Dave Hakstol spent the night before being named the first Kraken coach gathered with his new team’s general manager and CEO watching an NHL semifinal playoff game on television.
Flanked by GM Ron Francis and CEO Tod Leiweke at the latter’s Mercer Island home, Hakstol watched the upstart New York Islanders fight back to beat the defending champion Tampa Bay Lightning to force a decisive Game 7. It was just the latest turnabout in a postseason that has seen talented, favored teams outbattled and out-hustled by determined playoff underdogs.
And so it wasn’t a surprise to hear “work ethic” and “resiliency” raised by Hakstol during Thursday’s news conference announcing him as Seattle’s coach. Hakstol’s near-invisible candidacy this past year amid a slew of higher-profile rumored favorites made him seemingly just as unlikely to emerge victorious as some of those unheralded playoff teams.
“There’s different levels of ability,” said Hakstol, 52, an Alberta native who spent parts of four seasons as coach of the Philadelphia Flyers and the past two as an assistant with the Toronto Maple Leafs. “There’s the obvious on-ice skills portion that goes into that. But you know, I’m a guy who believes that work ethic is a part of that ability piece. Work ethic is a skill, so that’s a piece of that.
“For me, resiliency — you go through the 82-game schedule and hopefully into a playoff run, resiliency is a huge part of what our team will be about. It’s not always easy. And teams that relish those tough days and want to come back and battle together, those are the teams that will have success.”
Leiweke, speaking at the news conference, called the hiring the latest step in “an episodic journey that took us from the improbable to the probable” and praised Francis for his “methodical” and “thorough” search. Francis and Hakstol will work on hiring the remainder of the coaching staff ahead of the July 21 expansion draft, at which the Kraken will select one player off the rosters of each of 30 other NHL teams except the exempt Vegas Golden Knights.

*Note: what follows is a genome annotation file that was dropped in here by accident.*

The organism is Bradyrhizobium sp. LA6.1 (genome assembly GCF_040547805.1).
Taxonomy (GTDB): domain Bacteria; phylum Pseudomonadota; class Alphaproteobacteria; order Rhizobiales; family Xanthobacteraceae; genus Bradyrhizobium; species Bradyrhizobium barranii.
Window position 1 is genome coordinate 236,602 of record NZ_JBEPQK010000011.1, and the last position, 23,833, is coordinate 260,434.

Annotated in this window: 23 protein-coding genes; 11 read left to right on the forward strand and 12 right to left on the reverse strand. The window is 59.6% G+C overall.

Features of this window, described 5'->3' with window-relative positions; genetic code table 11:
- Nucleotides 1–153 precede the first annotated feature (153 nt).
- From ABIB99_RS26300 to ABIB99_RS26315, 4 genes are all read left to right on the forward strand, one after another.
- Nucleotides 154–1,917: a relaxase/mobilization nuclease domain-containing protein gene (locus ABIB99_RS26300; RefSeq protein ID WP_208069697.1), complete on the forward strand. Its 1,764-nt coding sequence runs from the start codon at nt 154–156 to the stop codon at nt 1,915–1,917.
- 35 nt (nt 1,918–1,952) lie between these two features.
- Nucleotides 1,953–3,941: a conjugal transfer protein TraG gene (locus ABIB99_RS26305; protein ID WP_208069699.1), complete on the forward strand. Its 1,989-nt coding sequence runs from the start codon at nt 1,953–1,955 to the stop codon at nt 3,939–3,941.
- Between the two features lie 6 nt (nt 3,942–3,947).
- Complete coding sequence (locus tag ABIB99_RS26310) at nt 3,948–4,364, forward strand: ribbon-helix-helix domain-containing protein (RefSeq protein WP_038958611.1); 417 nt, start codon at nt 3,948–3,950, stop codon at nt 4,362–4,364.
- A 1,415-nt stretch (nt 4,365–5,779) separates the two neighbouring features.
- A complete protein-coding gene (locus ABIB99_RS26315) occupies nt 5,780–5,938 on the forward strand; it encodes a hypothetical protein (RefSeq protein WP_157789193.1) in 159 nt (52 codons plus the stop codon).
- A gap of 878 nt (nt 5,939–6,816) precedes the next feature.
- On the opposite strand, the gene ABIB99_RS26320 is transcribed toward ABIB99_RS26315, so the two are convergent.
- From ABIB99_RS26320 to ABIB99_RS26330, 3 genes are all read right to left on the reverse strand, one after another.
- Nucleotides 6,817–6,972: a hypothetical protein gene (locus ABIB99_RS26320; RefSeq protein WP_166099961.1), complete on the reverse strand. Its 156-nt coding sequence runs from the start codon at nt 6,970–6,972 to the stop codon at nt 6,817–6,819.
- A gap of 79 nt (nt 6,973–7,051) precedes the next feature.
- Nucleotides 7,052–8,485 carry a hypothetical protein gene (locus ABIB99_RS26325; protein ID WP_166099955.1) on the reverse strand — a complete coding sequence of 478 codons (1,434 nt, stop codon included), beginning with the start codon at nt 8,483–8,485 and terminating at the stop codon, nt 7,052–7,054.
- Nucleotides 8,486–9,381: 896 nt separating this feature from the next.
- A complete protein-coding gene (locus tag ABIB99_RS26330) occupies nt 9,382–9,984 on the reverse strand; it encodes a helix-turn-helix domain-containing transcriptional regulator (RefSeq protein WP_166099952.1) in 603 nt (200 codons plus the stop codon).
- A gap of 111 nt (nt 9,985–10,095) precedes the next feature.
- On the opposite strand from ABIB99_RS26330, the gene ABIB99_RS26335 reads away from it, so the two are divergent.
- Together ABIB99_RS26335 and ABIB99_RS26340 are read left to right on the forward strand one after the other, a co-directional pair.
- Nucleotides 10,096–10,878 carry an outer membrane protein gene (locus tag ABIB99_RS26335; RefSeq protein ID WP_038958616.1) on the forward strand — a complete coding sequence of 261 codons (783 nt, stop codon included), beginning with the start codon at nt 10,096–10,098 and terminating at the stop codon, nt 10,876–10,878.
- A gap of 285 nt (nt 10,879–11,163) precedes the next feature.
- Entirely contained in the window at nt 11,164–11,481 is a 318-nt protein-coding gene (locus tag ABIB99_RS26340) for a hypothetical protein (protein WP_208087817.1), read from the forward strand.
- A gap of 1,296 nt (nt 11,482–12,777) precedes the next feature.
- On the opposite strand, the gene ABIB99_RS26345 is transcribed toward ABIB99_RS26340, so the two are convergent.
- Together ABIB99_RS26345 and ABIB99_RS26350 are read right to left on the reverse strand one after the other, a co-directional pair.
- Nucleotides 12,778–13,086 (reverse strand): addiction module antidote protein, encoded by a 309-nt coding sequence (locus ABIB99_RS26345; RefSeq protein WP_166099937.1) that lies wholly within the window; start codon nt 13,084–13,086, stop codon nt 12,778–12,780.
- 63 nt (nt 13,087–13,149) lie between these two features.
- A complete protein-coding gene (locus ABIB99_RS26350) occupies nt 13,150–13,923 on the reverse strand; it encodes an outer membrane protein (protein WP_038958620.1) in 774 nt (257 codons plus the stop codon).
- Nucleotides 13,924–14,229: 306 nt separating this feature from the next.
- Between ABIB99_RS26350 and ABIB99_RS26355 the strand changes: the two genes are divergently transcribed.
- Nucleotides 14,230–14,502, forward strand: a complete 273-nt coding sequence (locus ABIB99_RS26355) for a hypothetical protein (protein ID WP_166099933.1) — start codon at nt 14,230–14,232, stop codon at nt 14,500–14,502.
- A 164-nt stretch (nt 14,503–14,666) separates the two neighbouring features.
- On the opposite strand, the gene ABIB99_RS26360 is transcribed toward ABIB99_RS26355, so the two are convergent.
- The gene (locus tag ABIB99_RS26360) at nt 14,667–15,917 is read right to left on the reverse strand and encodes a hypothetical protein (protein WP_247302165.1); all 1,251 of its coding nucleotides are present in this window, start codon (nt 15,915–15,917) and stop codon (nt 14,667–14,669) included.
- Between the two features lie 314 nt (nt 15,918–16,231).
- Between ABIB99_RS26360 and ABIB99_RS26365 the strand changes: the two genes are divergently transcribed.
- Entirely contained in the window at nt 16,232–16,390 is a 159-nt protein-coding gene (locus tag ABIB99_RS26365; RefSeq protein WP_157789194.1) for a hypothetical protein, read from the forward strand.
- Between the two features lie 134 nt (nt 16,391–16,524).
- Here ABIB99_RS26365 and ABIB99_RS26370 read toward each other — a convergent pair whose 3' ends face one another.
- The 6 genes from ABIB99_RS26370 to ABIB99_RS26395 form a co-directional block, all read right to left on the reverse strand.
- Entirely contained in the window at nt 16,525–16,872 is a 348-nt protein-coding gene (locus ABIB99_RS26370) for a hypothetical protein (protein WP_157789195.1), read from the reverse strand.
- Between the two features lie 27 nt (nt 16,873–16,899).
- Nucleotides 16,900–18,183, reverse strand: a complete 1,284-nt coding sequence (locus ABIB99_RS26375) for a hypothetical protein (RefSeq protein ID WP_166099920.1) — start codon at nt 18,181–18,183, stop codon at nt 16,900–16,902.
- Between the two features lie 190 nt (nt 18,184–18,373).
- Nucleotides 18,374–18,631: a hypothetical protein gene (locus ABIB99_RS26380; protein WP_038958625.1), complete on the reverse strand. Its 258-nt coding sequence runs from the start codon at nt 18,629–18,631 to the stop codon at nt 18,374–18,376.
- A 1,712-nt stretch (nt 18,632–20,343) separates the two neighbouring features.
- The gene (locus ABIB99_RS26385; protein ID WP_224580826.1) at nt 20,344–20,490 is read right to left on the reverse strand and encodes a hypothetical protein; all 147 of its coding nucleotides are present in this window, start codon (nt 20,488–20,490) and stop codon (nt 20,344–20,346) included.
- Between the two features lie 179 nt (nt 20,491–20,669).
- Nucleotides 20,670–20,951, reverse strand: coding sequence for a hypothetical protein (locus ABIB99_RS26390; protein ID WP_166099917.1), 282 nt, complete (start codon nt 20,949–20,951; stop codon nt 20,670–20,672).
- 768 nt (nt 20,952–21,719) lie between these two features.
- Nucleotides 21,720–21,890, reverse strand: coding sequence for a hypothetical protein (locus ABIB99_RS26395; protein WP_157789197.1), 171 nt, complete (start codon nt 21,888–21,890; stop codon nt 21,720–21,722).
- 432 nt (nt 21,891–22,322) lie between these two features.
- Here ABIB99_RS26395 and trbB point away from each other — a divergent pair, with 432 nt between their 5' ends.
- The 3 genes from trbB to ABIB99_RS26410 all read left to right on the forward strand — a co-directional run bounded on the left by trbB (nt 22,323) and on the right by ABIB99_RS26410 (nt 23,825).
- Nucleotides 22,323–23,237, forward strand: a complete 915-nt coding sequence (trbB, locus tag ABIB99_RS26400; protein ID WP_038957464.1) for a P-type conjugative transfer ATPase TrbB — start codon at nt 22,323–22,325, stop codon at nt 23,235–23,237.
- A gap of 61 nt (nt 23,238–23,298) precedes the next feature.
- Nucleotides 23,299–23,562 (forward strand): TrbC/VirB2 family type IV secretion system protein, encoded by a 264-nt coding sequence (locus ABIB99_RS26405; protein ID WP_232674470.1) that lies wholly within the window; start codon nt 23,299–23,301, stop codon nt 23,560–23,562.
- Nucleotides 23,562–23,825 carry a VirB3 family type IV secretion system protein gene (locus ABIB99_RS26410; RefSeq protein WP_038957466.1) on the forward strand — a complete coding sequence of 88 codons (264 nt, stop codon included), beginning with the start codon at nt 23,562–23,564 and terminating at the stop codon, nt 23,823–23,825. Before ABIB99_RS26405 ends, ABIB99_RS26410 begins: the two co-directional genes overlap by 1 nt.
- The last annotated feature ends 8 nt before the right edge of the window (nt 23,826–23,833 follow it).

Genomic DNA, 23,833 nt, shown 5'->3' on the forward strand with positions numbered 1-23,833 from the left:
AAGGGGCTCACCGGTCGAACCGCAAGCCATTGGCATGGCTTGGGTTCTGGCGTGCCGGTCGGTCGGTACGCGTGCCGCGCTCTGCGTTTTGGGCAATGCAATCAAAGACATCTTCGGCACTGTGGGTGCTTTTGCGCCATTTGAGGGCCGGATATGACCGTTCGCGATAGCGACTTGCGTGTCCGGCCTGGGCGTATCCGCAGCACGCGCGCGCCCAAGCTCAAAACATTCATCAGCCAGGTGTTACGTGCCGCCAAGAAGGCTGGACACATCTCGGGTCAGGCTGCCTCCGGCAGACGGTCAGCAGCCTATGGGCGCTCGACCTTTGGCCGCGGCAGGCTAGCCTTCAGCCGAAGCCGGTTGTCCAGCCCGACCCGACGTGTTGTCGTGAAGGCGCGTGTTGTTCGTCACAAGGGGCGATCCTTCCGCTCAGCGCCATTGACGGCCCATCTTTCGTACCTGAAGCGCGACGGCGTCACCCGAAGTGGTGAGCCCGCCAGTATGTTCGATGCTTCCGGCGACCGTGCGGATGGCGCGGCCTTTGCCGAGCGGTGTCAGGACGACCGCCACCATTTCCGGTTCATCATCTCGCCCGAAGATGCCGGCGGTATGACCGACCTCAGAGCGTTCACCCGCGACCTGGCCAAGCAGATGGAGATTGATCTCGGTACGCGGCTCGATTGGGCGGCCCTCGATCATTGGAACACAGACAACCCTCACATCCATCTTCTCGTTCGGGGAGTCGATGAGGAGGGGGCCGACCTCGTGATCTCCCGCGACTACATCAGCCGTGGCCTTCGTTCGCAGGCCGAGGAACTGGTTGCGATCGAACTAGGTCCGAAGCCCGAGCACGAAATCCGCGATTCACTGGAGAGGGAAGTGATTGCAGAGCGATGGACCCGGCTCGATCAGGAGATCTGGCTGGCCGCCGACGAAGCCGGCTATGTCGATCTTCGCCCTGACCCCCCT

In an interview after Thursday’s news conference, Hakstol said it’s no fluke the remaining Stanley Cup contenders share work ethic and resiliency traits.
“Competitiveness and work ethic is a huge part of it,” he said. “At playoff time, it’s elevated. That’s pretty evident right away when the puck drops come playoff time. That’s something you work at building in as a staple and a foundation of your team and of your game in order to have a chance at success.”
Hakstol last month was on the receiving end of his most recent team being outworked in the playoffs; his heavily favored Maple Leafs were bested in seven first-round games by a more resilient Montreal Canadiens squad that, like the Islanders, entered Thursday a win from the Stanley Cup Final.
Hakstol’s assistant duties centered on Toronto’s defensive corps, which yielded four goals the first four games of that series before surrendering 10 over three final contests that all ended in defeat.
As the coach here, Hakstol’s ability to get the most out of a Kraken roster with varying skill sets will be paramount.
“It’s critical,” said Francis, who approached Hakstol last summer about the job. “When you look at the expansion draft, teams get to protect their seven best forwards. We’re picking after that.
“They get to protect their top three defensemen, so we’re picking after that. And they get to protect their best goaltender. So we want to get players that we feel have some upside potential. Then you want to get a coach in place that can show those players he believes in them and then try to get the best out of them and give them every opportunity to be the player they want to be.”